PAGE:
Woods Hole Oceanographic Institution

Life in the Dark

I’m always amazed by the abundance of life in the deep ocean. Even when we are focused on studying the volcanic features on the seafloor, we can’t help but get excited by seeing a squid, shark, or shrimp float by in front of Jason‘s cameras.

The range of animals we have observed on our dives so far include chemosynthetic microbial colonies that derive their energy from the chemistry of hot water venting from the seafloor (as opposed to the photosynthetic life we are accustomed to at the surface), scavengers that search the seafloor food, and animals of all types that cling to the rocks and feed on tiny animals floating by on the currents.

The animals that we find are beautiful in their methods of locomotion, their survival strategies, and their various forms, but they are also useful to us in the ways they help us understand the geology that is our primary focus.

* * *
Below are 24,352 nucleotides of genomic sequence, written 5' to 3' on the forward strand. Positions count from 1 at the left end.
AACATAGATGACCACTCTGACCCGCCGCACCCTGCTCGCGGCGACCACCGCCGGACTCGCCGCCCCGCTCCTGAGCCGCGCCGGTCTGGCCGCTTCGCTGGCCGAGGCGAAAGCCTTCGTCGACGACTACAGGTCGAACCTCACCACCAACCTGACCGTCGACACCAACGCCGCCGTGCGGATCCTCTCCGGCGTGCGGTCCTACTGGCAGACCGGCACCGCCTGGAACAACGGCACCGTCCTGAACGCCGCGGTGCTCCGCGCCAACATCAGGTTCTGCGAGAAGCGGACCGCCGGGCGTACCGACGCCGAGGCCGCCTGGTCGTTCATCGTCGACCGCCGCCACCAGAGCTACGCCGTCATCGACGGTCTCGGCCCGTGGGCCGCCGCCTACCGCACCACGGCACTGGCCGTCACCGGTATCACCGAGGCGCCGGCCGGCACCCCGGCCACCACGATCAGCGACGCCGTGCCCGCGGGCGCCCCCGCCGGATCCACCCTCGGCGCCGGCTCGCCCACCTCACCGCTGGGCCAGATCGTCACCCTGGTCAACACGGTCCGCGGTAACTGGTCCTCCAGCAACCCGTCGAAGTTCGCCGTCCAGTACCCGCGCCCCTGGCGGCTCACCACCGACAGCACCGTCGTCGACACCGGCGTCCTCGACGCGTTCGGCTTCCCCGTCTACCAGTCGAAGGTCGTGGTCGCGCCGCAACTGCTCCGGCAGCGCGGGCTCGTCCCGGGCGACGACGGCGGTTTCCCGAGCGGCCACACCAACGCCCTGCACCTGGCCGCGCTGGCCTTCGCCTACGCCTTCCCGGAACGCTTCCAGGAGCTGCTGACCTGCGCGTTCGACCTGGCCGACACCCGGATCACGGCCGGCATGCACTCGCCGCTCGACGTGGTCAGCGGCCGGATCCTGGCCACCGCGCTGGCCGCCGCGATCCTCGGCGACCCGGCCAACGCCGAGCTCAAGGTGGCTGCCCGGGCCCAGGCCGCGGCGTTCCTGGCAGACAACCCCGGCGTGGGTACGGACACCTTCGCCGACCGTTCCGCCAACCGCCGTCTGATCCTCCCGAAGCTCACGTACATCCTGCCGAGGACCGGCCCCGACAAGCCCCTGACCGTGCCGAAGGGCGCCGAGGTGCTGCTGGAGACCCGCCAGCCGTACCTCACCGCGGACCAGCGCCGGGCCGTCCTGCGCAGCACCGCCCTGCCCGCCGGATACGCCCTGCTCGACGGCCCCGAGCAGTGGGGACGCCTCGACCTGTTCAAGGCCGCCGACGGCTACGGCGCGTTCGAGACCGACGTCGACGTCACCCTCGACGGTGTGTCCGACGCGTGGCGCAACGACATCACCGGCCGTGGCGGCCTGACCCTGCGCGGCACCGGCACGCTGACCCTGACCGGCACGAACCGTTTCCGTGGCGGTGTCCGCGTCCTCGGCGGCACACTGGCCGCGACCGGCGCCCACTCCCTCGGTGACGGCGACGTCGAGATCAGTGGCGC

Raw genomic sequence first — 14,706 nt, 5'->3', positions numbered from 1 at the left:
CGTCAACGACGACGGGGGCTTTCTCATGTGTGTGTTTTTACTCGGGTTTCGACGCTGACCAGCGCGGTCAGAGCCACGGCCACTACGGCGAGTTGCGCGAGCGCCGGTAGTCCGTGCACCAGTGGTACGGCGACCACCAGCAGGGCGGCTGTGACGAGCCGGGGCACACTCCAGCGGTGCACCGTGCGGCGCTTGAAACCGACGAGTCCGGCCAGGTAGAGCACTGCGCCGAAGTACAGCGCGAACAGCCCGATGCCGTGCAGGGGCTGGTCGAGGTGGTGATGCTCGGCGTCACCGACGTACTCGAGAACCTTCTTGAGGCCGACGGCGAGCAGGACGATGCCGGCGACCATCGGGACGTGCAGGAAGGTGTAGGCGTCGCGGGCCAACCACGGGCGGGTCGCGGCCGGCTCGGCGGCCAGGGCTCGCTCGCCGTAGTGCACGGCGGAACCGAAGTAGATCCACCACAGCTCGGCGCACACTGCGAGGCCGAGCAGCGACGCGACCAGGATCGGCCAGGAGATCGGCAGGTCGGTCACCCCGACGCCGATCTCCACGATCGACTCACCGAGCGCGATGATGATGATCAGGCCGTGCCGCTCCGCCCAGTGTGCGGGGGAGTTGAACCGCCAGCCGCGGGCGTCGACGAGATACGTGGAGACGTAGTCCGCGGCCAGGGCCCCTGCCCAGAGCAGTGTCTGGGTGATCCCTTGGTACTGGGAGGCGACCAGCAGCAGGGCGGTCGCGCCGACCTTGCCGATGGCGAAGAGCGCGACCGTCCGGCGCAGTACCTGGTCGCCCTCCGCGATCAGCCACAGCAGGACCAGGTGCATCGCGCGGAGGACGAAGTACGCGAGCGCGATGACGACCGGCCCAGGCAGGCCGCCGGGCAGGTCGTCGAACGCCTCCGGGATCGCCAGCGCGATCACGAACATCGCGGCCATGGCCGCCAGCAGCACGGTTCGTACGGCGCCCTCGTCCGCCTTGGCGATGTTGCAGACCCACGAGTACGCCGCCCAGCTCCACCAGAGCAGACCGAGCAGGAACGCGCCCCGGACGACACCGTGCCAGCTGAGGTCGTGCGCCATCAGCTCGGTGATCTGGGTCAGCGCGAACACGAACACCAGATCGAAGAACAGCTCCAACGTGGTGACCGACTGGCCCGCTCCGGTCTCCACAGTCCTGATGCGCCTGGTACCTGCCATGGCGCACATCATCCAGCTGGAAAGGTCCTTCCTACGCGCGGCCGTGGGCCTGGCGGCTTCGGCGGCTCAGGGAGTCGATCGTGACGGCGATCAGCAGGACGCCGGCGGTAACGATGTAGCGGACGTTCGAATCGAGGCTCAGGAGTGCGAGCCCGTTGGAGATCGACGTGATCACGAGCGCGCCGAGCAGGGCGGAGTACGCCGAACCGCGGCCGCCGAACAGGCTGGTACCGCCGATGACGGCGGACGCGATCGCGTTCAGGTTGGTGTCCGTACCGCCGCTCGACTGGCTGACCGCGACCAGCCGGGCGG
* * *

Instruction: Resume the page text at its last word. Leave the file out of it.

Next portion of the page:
For instance, when we were traversing a set of domes on the caldera rim, we found one that had a slow-growing coral attached to the rock. The coral indicates that that dome is much older than the others, as the delicate animal could not have survived an eruption and, in addition, took decades to grow to its observed size.

Microbial communities are a bright splash of color that help us identify places where hot water is seeping from the seafloor. The bright orange microbial mats we have found are likely a type of iron-oxidizing bacteria that have been found at other submarine volcanoes like Loihi off the coast ofHawaii. Without these mats it would be difficult to pick out vent and seep sites on the seafloor, the locations of which help us understand how the 2012 lava is cooling and how water circulates through the ocean crust.